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Pippooshu

Shi-Tai and Isamiashi

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Hi guys,

during the win of Asashoryu against Aran, with a wonderful Tsuridashi, I've noted a feet of Asa outside from the Tawara! Maybe pushed before than Aran falls down. Maybe! Because it's only an impression, but if this is it...what's kind of difference exists between Shi-Tai rule and Isamiashi Kimarite?

PS: Sorry for my poor description... :-)

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Hi guys,

during the win of Asashoryu against Aran, with a wonderful Tsuridashi, I've noted a feet of Asa outside from the Tawara! Maybe pushed before than Aran falls down. Maybe! Because it's only an impression, but if this is it...what's kind of difference exists between Shi-Tai rule and Isamiashi Kimarite?

PS: Sorry for my poor description... :-)

Firstly it's called shinitai (literally meaning dead body). Then isamiashi isn't a real kimarite, but a "losing technique" - ok, that's real nitpicking.

Now to your real question, there is a difference between tsuridashi and other techniques - with a tsuridashi you are actually allowed to go out first as long as you are carrying the opponent. So in case of a tsuridashi it's not really a question of shinitai (except that the opponent could be considered shinitai being carried but I don't think so as the match often is far from over).

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Hi guys,

during the win of Asashoryu against Aran, with a wonderful Tsuridashi, I've noted a feet of Asa outside from the Tawara! Maybe pushed before than Aran falls down. Maybe! Because it's only an impression, but if this is it...what's kind of difference exists between Shi-Tai rule and Isamiashi Kimarite?

PS: Sorry for my poor description... (In jonokuchi...)

Firstly it's called shinitai (literally meaning dead body). Then isamiashi isn't a real kimarite, but a "losing technique" - ok, that's real nitpicking.

Now to your real question, there is a difference between tsuridashi and other techniques - with a tsuridashi you are actually allowed to go out first as long as you are carrying the opponent. So in case of a tsuridashi it's not really a question of shinitai (except that the opponent could be considered shinitai being carried but I don't think so as the match often is far from over).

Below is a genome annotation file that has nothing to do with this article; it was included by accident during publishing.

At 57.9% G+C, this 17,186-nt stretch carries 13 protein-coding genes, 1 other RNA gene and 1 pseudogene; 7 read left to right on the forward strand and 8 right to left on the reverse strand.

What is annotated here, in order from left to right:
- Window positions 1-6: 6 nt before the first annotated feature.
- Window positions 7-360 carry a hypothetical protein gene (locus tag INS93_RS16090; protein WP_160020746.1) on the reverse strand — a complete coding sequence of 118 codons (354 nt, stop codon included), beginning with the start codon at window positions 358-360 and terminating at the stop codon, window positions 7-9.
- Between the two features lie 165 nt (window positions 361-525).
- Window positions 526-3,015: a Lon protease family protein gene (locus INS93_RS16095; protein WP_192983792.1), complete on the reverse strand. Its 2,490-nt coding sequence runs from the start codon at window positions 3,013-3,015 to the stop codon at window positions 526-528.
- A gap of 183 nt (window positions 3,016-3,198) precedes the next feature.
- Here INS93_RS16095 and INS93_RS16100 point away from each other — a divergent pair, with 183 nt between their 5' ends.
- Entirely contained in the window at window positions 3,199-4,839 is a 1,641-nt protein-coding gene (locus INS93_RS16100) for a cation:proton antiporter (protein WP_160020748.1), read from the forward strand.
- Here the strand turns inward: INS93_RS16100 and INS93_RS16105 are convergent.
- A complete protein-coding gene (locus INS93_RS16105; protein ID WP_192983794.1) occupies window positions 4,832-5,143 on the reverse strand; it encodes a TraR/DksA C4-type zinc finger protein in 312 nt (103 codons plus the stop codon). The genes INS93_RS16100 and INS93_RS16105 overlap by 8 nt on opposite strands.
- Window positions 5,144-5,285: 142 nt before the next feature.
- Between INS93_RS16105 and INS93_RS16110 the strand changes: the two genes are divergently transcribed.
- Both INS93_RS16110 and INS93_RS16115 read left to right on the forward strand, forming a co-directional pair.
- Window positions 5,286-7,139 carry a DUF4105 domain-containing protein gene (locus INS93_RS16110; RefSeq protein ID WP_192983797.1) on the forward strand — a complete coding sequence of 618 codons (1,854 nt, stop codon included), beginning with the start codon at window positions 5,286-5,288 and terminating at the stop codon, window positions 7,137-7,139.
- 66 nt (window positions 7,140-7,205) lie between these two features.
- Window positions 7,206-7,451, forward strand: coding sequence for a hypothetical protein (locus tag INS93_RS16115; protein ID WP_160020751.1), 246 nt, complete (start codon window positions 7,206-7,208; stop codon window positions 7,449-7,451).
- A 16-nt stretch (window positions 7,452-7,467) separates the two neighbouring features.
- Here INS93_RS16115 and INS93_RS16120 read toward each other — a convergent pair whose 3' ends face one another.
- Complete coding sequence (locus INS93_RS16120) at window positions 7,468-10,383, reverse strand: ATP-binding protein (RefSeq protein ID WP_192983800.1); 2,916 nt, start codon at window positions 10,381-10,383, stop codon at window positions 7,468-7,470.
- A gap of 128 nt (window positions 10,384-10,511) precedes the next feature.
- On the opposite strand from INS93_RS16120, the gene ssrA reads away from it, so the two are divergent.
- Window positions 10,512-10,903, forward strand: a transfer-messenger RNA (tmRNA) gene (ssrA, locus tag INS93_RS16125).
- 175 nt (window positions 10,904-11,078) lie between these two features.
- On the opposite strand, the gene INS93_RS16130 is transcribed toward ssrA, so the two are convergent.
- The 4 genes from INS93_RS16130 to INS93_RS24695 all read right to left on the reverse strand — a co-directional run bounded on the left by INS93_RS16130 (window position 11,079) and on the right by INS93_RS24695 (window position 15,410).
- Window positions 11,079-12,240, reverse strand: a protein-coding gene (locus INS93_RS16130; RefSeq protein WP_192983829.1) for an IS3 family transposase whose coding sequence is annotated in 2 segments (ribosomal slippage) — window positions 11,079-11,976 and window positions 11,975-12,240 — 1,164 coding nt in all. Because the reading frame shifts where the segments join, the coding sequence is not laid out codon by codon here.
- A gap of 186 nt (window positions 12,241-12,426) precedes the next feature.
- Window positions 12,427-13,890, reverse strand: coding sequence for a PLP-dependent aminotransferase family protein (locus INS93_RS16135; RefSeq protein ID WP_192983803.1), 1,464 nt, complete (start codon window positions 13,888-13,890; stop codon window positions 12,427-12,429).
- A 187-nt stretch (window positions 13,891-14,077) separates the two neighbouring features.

Mmm...Interesting, but I've some doubt.

Few basho ago, Kotomitsuki lost his match against Kakuryu, during a Yorikiri, for Isamiashi. Kakuryu was "dead", b'cause he was in the hands of Kotomitsuki, on the tawara. Without possibility of opposition. But while Kotomickey pushed him across the tawara, the Ozeki lean the foot out of the line and lost for Isamiashi. Why? It wasn't the same situation? It wasn't a Tsuridashi, but the oppositor was "dead"... :-)

Edited by Pippooshu

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Hi guys,

during the win of Asashoryu against Aran, with a wonderful Tsuridashi, I've noted a feet of Asa outside from the Tawara! Maybe pushed before than Aran falls down. Maybe! Because it's only an impression, but if this is it...what's kind of difference exists between Shi-Tai rule and Isamiashi Kimarite?

PS: Sorry for my poor description... (In jonokuchi...)

Firstly it's called shinitai (literally meaning dead body). Then isamiashi isn't a real kimarite, but a "losing technique" - ok, that's real nitpicking.

Now to your real question, there is a difference between tsuridashi and other techniques - with a tsuridashi you are actually allowed to go out first as long as you are carrying the opponent. So in case of a tsuridashi it's not really a question of shinitai (except that the opponent could be considered shinitai being carried but I don't think so as the match often is far from over).

Mmm...Interesting, but I've some doubt.

Few basho ago, Kotomitsuki lost his match against Kakuryu, during a Yorikiri, for Isamiashi. Kakuryu was "dead", b'cause he was in the hands of Kotomitsuki, on the tawara. Without possibility of opposition. But while Kotomickey pushed him across the tawara, the Ozeki lean the foot out of the line and lost for Isamiashi. Why? It wasn't the same situation? It wasn't a Tsuridashi, but the oppositor was "dead"... :-)

To be "dead" in the sense of shinitai, there needs to be a lot more than just being unable to avoid a yorikiri loss. Shinitai usually is applied when the losing rikishi is flying in the air, sure to hit the ground, and the winner over him is protecting him by extending his hand to the ground, thereby touching it a little bit earlier. Then he gets the win on cause of the loser being shinitai.

Losing with yorikiri is a far cry from that kind of "dead body".

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Shinitai usually is applied when the losing rikishi is flying in the air, sure to hit the ground, and the winner over him is protecting him by extending his hand to the ground, thereby touching it a little bit earlier. Then he gets the win on cause of the loser being shinitai.

I've got a picture somewhere of Ozeki Takanohana (the father) winning this way. I'll see if can find it.

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